Question:

When I write dialogue in text, do I need to separate each speakerspeech into its own paragraph, or can I leave it all on one line? 

People talking at a table

The short answer
When you’re writing or transcribing two (or more) people talking, you do need to write each speaker’s dialogue on its own line.

The details
This reader’s question included the following example of back-and-forth dialogue: “Are you listening to me, Jimmy?” “Yes, I am.” “Good. Now here is the job.” The exchange needs to be broken out, as we show below.

How to structure an exchange of dialogue

Dialogue, of course, is typically seen in works of fiction. Putting each person’s words on their own line makes it clear to readers who is saying what. The visual separation helps the conversation flow in the reader’s mind: 

“Are you listening to me, Jimmy?”

“Yes, I am.”

“Good. Now here is the job.”

In so doing, the writer can avoid having to restate the speaker at every turn.

Mistakes to avoid when you write dialogue

The most common mistake when including dialogue is to keep the quotes together. Readers are not expecting that layout, and it takes more time to figure out who is saying what:

“Are you listening to me, Jimmy?” “Yes, I am,” “Good. Now here is the job.” 

A second mistake is to include the speaker’s name on each line. Notice how much more cumbersome it is to read the following version of our example.

“Are you listening to me, Jimmy?” asked John.

“Yes, I am,” said Jimmy.

“Good. Now here is the job,” said John.

Every so often, it’s helpful to include the speaker’s name, or other information (e.g., that speaker’s thoughts), so that readers don’t lose track:

“Are you listening to me, Jimmy?”

“Yes, I am.” 

“Good. Now here is the job.” John paused as he considered his words. “First, I want you…”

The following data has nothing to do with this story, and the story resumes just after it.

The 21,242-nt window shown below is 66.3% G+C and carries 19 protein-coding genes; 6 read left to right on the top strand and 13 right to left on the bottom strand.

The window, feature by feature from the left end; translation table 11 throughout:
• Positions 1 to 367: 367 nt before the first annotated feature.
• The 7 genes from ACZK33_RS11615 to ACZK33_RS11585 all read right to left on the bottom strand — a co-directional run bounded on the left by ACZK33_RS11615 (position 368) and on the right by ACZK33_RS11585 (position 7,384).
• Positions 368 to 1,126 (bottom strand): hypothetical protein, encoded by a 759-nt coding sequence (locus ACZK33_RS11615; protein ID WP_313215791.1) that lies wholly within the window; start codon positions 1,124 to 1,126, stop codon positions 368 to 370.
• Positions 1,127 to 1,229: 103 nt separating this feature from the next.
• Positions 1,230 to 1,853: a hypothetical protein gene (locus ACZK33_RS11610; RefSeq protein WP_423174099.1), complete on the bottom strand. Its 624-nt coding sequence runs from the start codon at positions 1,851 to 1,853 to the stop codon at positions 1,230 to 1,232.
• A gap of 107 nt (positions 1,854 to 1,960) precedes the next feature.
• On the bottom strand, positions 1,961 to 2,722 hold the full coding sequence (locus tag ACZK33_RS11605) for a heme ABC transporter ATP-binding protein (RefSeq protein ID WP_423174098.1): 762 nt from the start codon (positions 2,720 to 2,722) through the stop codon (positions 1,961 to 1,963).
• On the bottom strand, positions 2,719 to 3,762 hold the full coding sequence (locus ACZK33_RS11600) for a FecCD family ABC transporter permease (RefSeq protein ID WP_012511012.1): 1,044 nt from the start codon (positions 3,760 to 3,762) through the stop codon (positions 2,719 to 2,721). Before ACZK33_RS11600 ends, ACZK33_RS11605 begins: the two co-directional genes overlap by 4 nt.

Including dialogue in academic work

In academic writing it’s sometimes appropriate to include dialogue. Common examples include transcribing an exchange between a researcher and a study participant, or between members of a focus group. 

In such cases, it is best to present the exchange as a script. This presentation meets the more rigorous standards required of academic reporting.

Here’s how it might look: 

Participant A: This experience really made me feel…

Participant B: I agree. For me it was…

Researcher: Did anyone else in the group feel this way?

Participant C: A little, although I also…

Our top three tips for presenting an exchange of dialogue as a script:

  1. Put a colon after each speaker’s name, followed by a single space. 
  2. Capitalize the first word of the text and any proper nouns. 
  3. Do not use quotation marks. They are redundant, as it is already obvious that you are presenting what that person said.  

We hope this post has helped you to write dialogue in all your projects that need it.

Do you have any burning questions about writing? It couldn’t be simpler to submit your question to Ask the Editor for some free, no-strings-attached professional advice! We love getting these questions from readers like you.

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